Tag Archives: Cote-Saint-Luc

Montreal Geography Trivia No. 65

What is this the shape of?

And, for you smarty pants who already know, a tougher follow-up: why is it shaped like this?

UPDATE: This is, of course, a map of the town of Côte Saint-Luc. Those things on the right are exclaves, little pockets of Côte Saint-Luc land sandwiched between Hampstead and Montreal. They’re tiny, but their history is one of controversy, bad blood, political power struggles and, of course, money.

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Few campaigns in on-island suburbs (UPDATED)

Note: This post has been updated with full (preliminary) council numbers.

When they voted to break up One Island, One City, 15 municipalities on the island of Montreal, mostly in the West Island, argued that local democracy was one of the big reasons why. Their voices would get overruled in the larger city of Montreal.

Now, of course, these reconstituted municipalities have virtually no say in so-called “agglomeration” matters like public transit. Instead, the city of Montreal calls all the shots.

And as nominations closed Friday for mayor and city council positions, it seems healthy local democracy isn’t on the agenda either. Of the 15, six won’t have a vote for mayor on Nov. 1 because only one person (the incumbent, except in Westmount where it’s a friendly transition to a former mayor) applied for the job. In only one city (Beaconsfield) are there more than two candidates for mayor. And in only three (Beaconsfield, Montréal-Est and Mount Royal) are all council seats contested.

In Baie d’Urfé, they won’t even hold an election because not one position has more than one candidate.

Here are the preliminary numbers from the government:

  • Baie d’Urfé: Mayor Maria Tutino re-elected by acclamation. 0/6 districts contested
  • Beaconsfield: Three candidates for mayor: incumbent Bob Benedetti, Hela Labene, David Pollock. 6/6 districts contested (each by at least three candidates).
  • Côte St. Luc: Mayor Anthony Housefather re-elected by acclamation. 3/8 districts contested.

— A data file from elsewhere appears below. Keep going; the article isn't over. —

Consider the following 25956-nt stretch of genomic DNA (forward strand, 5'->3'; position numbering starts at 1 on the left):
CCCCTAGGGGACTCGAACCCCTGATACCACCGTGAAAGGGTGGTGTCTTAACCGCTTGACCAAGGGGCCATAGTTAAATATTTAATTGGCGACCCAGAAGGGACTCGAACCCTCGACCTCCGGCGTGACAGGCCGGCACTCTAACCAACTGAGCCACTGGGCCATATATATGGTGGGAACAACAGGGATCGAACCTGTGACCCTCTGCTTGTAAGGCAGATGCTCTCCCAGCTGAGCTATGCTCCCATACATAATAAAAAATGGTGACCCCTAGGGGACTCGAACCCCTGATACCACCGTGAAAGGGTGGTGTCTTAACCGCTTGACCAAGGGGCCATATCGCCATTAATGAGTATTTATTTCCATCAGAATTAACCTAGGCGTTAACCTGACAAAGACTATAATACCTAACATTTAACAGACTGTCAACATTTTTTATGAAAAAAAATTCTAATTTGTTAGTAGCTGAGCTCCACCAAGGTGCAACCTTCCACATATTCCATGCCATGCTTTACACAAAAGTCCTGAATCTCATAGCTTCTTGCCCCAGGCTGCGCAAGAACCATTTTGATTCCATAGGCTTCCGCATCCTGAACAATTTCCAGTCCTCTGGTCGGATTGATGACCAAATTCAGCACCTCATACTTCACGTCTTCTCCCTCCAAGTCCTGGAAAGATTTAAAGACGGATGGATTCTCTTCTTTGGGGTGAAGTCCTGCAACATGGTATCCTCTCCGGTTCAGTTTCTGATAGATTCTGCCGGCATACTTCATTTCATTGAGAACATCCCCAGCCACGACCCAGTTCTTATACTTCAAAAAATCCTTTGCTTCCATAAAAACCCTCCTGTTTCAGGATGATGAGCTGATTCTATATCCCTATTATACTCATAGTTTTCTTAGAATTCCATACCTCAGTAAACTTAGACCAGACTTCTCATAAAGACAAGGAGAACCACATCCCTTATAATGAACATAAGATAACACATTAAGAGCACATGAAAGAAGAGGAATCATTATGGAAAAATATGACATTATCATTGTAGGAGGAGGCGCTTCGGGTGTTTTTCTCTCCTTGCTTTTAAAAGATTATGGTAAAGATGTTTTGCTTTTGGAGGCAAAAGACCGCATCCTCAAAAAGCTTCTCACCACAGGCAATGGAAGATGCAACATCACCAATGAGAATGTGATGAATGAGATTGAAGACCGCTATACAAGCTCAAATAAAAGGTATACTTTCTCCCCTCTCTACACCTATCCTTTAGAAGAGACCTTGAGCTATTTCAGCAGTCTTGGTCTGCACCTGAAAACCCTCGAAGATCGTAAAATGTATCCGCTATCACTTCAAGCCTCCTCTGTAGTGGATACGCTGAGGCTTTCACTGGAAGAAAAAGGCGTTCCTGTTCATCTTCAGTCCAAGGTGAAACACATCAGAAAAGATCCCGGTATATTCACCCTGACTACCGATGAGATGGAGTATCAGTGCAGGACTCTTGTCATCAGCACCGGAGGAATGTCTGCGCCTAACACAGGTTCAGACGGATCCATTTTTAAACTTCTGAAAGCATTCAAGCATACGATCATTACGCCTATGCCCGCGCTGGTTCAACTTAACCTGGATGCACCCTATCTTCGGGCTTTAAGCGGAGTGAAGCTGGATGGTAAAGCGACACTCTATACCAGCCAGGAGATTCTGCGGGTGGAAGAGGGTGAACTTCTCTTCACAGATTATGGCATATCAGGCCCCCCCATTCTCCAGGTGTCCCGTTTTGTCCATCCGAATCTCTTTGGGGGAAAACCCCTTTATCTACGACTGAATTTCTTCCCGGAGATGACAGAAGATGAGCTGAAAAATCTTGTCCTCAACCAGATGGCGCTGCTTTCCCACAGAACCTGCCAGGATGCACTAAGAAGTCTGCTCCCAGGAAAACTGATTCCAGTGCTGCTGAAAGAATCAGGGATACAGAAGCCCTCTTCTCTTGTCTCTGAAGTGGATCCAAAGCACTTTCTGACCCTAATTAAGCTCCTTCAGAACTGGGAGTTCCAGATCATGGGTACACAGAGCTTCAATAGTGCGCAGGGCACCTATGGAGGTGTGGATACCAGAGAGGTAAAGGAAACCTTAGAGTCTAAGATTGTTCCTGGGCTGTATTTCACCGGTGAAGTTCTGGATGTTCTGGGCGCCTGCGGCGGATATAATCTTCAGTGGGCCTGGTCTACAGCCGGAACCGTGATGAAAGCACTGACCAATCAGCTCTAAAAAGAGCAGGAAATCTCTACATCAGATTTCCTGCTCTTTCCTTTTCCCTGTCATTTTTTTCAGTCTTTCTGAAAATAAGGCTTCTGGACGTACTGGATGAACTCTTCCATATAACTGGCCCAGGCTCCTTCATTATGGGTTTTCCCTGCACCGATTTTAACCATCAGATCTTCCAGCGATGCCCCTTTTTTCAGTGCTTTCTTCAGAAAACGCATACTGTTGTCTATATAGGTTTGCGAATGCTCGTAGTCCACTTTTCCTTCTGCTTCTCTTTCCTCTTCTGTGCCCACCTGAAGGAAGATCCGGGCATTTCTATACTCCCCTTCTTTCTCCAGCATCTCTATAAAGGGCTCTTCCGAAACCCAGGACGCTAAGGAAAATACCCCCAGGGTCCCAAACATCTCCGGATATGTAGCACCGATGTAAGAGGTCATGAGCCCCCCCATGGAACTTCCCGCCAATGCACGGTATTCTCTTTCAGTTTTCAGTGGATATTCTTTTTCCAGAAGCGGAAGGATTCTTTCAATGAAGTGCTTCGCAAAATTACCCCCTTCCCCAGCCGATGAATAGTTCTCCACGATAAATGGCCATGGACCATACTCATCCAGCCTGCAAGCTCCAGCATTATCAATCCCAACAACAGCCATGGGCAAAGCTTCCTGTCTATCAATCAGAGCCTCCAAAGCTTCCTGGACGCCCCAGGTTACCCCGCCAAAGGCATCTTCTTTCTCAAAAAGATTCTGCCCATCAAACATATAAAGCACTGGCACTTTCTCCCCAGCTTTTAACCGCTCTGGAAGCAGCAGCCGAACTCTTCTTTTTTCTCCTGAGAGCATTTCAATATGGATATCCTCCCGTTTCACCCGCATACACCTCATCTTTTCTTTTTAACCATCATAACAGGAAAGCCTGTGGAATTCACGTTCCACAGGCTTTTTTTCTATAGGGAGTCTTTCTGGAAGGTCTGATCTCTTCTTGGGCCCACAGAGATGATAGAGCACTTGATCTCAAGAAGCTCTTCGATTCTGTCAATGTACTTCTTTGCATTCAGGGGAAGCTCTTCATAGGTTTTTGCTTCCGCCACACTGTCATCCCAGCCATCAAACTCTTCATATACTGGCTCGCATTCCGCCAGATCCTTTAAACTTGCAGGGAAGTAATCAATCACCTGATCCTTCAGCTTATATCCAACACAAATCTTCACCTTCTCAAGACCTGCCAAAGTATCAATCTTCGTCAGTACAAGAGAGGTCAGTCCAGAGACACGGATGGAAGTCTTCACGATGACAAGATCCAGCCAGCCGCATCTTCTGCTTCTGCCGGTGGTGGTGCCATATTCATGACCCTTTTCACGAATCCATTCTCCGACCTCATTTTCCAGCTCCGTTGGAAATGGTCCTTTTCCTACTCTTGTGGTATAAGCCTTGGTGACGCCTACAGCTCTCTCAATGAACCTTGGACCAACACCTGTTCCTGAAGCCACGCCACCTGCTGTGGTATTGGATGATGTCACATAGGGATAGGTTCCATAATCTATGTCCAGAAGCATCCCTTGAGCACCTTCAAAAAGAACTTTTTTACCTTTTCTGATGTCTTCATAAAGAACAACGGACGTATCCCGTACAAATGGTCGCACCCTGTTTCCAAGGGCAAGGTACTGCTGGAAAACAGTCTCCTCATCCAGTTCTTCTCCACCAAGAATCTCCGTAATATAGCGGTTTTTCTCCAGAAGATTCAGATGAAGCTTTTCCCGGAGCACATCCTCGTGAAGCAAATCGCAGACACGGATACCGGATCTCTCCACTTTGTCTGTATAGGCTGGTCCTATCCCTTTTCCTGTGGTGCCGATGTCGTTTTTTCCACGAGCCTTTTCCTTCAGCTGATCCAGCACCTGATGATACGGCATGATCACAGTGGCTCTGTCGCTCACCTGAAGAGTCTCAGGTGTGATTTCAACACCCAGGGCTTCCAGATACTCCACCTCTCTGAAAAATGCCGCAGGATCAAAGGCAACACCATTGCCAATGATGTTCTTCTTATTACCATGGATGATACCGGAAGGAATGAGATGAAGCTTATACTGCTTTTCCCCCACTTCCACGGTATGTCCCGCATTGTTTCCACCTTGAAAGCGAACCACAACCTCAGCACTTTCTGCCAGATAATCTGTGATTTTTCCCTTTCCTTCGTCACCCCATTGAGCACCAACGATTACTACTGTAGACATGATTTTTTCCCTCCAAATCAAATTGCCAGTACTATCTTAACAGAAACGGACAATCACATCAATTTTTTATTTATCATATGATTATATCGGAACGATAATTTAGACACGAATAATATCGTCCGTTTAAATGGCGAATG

• Dollard des Ormeaux: Two candidates for mayor: incumbent Ed Janiszewski, Shameen Siddiqui. 6/8 districts contested.
  • Dorval: Mayor Edgar Rouleau re-elected by acclamation. 3/6 districts contested.
  • Ile Dorval: N/A
  • Hampstead: Two candidates for mayor: incumbent William Steinberg, David Sternthal. 4/6 districts contested.
  • Kirkland: Mayor John Meaney re-elected by acclamation. 3/8 districts contested.
  • Montréal Est: Two candidates for mayor: incumbent Robert Coutu, Yvon Labrosse. 6/6 districts contested.
  • Montreal West: Two candidates for mayor: Beny Masella, Emile Subirana. 2/4 districts contested.
  • Mount Royal: Two candidates for mayor: incumbent Vera Danyluk, Andre Krepec. 6/6 districts contested.
  • Pointe-Claire: Mayor Bill McMurchie re-elected by acclamation. 1/8 districts contested.
  • Sainte Anne de Bellevue: Two candidates for mayor: incumbent Bill Tierney, Francis Deroo. 5/6 districts contested.
  • Senneville: Two candidates for mayor: incumbent George McLeish, Christopher Jackson. 5/6 districts contested.
  • Westmount: Peter Trent elected mayor by acclamation. 6/8 districts contested.

Meanwhile, in Montreal, six candidates for mayor and every single district has at least three candidates (one from each of the major parties). A total of 400 people are running for 103 positions.

It’s possible that people in these suburbs are just really happy with their current government. In the few places with opposition, like Beaconsfield and Hampstead, there are actual races. But a lack of even token opposition leads to politicians getting lazy, and that inevitably leads to corruption.